Government To Launch SHIF in March, Following Court Greenlight

January 25, 2024

Health Cabinet Secretary Wafula Nakhumicha has confirmed that the Kenyan government is on track to introduce the new Social Health Insurance Fund (SHIF) by March this year.

This announcement came during a Wednesday night town hall interview on Citizen TV.

The SHIF is set to replace the long-standing National Health Insurance Fund (NHIF), marking a significant change in the country’s health insurance landscape.

Initially set to be launched in January, the SHIF faced legal hurdles, but the Court of Appeal last week gave the greenlight for its implementation.

The Health Cabinet Secretary revealed that the Ministry is finalizing the Act’s regulations, a necessary step before the formal process of registering individuals for SHIF can begin.

The plan is to commence registration and contributions concurrently in March.

Nakhumicha stated, Our projection as the ministry is that by March 1, 2023, we should be able to start registration of everybody into the Social Health Authority. If we finish earlier, we will start early. Contribution will be the same month.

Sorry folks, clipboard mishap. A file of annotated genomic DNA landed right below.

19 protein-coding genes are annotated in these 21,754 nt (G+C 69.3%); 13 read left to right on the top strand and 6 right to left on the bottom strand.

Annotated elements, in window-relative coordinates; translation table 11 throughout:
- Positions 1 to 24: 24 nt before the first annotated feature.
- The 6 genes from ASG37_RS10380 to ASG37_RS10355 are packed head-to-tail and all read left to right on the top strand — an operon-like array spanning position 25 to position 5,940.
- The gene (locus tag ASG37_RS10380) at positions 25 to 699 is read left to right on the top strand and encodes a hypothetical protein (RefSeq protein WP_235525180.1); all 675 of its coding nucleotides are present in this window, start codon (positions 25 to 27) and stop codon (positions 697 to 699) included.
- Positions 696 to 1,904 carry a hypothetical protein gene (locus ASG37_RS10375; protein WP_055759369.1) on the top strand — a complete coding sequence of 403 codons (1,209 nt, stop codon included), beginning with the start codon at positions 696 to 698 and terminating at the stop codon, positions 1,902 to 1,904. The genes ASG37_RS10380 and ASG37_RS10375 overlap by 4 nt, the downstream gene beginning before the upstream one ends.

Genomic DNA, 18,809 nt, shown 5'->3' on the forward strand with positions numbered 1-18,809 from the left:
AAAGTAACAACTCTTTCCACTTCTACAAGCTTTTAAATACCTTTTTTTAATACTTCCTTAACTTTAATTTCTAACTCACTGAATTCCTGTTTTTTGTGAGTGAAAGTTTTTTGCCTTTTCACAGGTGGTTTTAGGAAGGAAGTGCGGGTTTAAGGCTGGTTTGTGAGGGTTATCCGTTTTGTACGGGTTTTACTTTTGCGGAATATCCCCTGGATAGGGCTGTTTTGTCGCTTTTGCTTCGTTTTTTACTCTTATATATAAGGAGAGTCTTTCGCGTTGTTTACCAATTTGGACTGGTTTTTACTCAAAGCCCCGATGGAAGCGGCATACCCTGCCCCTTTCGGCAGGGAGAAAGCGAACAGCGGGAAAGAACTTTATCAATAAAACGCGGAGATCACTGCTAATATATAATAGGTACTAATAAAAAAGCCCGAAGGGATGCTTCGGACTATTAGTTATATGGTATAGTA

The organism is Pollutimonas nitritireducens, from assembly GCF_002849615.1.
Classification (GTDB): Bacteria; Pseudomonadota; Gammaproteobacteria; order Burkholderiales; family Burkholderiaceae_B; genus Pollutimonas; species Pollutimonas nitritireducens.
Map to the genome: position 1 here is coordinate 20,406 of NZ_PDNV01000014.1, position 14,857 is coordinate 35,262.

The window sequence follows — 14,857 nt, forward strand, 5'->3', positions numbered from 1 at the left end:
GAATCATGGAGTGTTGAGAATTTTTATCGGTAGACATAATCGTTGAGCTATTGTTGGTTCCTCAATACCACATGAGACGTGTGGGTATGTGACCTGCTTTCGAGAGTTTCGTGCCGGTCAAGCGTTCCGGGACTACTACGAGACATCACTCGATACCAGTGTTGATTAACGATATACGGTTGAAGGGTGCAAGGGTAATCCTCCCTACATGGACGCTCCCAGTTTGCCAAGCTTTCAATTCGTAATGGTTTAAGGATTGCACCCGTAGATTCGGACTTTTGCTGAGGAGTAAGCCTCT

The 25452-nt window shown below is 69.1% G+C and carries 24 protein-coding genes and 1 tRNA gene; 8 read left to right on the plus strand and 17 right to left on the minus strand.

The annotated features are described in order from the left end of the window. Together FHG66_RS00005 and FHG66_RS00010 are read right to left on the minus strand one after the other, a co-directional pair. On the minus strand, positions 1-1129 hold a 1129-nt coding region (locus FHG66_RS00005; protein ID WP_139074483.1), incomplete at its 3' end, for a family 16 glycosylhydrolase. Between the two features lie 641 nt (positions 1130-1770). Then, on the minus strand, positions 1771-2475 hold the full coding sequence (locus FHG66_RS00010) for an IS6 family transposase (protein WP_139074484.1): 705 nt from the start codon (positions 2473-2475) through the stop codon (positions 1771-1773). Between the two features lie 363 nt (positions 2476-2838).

Public Participation and Legislative Process for the SHIF

  • *  Public Participation: Scheduled to start in February, this stage involves a mandatory 14-day period for public feedback.
  • *  Legislative Process: Following public participation, the process moves to parliament for legislation.
  • *  Final Review: The Act will then be reviewed by the Attorney General before being gazetted into law.

Nakhumicha revealed that the World Health Organisation (WHO) is backing the initiative, emphasizing that a Means Testing system has been established to determine individual income levels within families.

We have done the means testing for everyone. We have received support from the WHO to develop the Means Testing criteria. Once the house has already been subjected to means testing, we already know the level of income so it doesn’t mean that we are starting from scratch, she explained how the informal sector is going to be onboarded.

While collecting deductions from the formal sector has never been a problem, the biggest challenge has always been the informal sector, who make up an estimated 80% of the workforce. It remains to be seen how effective the ‘mean testing’ system will work.

The transition to SHIF follows a recent ruling by the Court of Appeal.

Last Friday, a three-judge bench lifted the High Court’s suspension of the Social Health Insurance Act’s implementation.

The judges, Patrick Kiage, Pauline Nyamweya, and Grace Ngenye, expressed concerns about the impact of the suspension on citizens’ health rights.

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